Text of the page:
Which cities hold the key to unleashing growth in Sub-Saharan Africa?


Global Economy Watch - August 2014

Africa: Growth is on the horizon but where should you look?

Sub-Saharan Africa is moving onto the C-suite's agenda

As labour costs in Asia starts to increase and pressure remains to keep prices competitive, CEOs are increasingly recognising the untapped potential of the Sub-Saharan African (SSA) countries.

This is mainly driven by Africa's unparalleled demographic edge compared to other parts of the world: Africa is the world's youngest continent and is expected to have the biggest labour force in the world by 2040. So where should businesses focus their attention within SSA?

Cities are hubs of commerce, investment and production

Cities are the typical entry points for businesses trying to expand in new overseas markets. This is because they enable closer interaction with customers in a relatively small geographic space which in turn helps contain distribution costs.

Most Western companies already have some presence in one of SSA's `Top 3' populous cities: Lagos, Kinshasa and Johannesburg (see Figure 4). However, we think the real opportunity lies in the `Next 10' large cities in SSA, the populations of which are projected to almost double in size by 2030, growing by around 32 million people. In fact, the latest United Nations projections* show that, by 2030, two out of the `Next 10' cities (Dar es Salaam and Luanda) could have bigger populations than London has now.

By 2030, the `Next 10' cities are projected to triple their economic size

Urban population growth is expected to lead to more economic activity. Figure 5 shows that, on average, the `Next 10' cities are expected to almost double their population and triple their economic output by 2030. Specifically, we estimate that economic activity in the `Next 10' cities could grow by around $140 billion dollars by 2030 (at constant 2012 dollars). This is roughly equivalent to the current annual output of Bangladesh. These estimates are based on the following key assumptions:

  • National GDP growth rates follow those projected by the IMF in its latest World Economic Outlook report (which do not take into account the latest  Nigerian GDP rebasing);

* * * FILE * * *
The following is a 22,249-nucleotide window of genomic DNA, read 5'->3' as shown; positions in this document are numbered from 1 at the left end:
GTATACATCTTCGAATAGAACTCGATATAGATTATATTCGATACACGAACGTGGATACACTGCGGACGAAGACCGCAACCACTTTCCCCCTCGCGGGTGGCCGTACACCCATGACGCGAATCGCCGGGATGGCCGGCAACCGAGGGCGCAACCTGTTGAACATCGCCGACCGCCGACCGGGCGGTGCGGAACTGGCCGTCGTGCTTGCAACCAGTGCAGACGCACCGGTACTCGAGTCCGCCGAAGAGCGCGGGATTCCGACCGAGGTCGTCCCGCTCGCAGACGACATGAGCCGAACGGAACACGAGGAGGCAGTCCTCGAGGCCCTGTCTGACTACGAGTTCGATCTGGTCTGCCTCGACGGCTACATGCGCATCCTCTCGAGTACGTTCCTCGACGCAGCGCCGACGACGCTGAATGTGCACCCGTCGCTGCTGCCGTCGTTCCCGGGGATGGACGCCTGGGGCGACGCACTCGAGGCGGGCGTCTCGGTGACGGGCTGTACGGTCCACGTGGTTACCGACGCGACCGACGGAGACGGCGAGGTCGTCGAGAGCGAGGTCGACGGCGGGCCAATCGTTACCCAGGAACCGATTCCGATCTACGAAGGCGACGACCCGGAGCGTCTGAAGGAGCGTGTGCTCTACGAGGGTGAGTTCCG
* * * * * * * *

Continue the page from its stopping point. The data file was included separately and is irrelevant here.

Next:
• City GDP per capita grows in line with the rest of the country (which may be a conservative assumption):
  • Constant real exchange rates, which could also be a relatively conservative assumption given that real exchange rates might be expected to rise in the long run in dollar terms for emerging economies with relatively rapid productivity growth.

Key hurdles to be overcome to realise growth potential

However, we see three key hurdles which could derail the pace at which the `Next 10' grow. These are issues that most SSAS countries have been trying to tackle for many decades with limited success:

  • Low quality of `hard' infrastructure like highways, airports and trains, which increases the cost of doing business, eats away at business profits and discourages investment. Figure 6 shows that most SSA economies have sub-standard roads compared, for example, to countries in the  Middle East and North African (MENA) region.
  • Inadequate `soft' infrastructure like schools and universities, which could lead to a persistent skills gap that hampers long-term business growth. Figure 6 shows that this is a real risk in countries like Burkina Faso, Mali and Ethiopia where literacy rates remain low.
  • Growing pains stemming from the inability of regulators and policymakers to manage effectively a larger and more complex economic system as growth proceeds. These problems could, for example, manifest themselves in the form of credit or property bubbles developing as a result of rapid economic growth, or a failure to tackle issues relating to corruption and excessive bureaucracy that deter international investment.

The challenge that policymakers are faced with is to convert Africa's demographic dividend into economic reality by overcoming these hurdles, but history suggests this will not be a quick or easy process. Potential investors should therefore form their own plans to mitigate these problems (e.g. by supporting infrastructure and skills development programmes).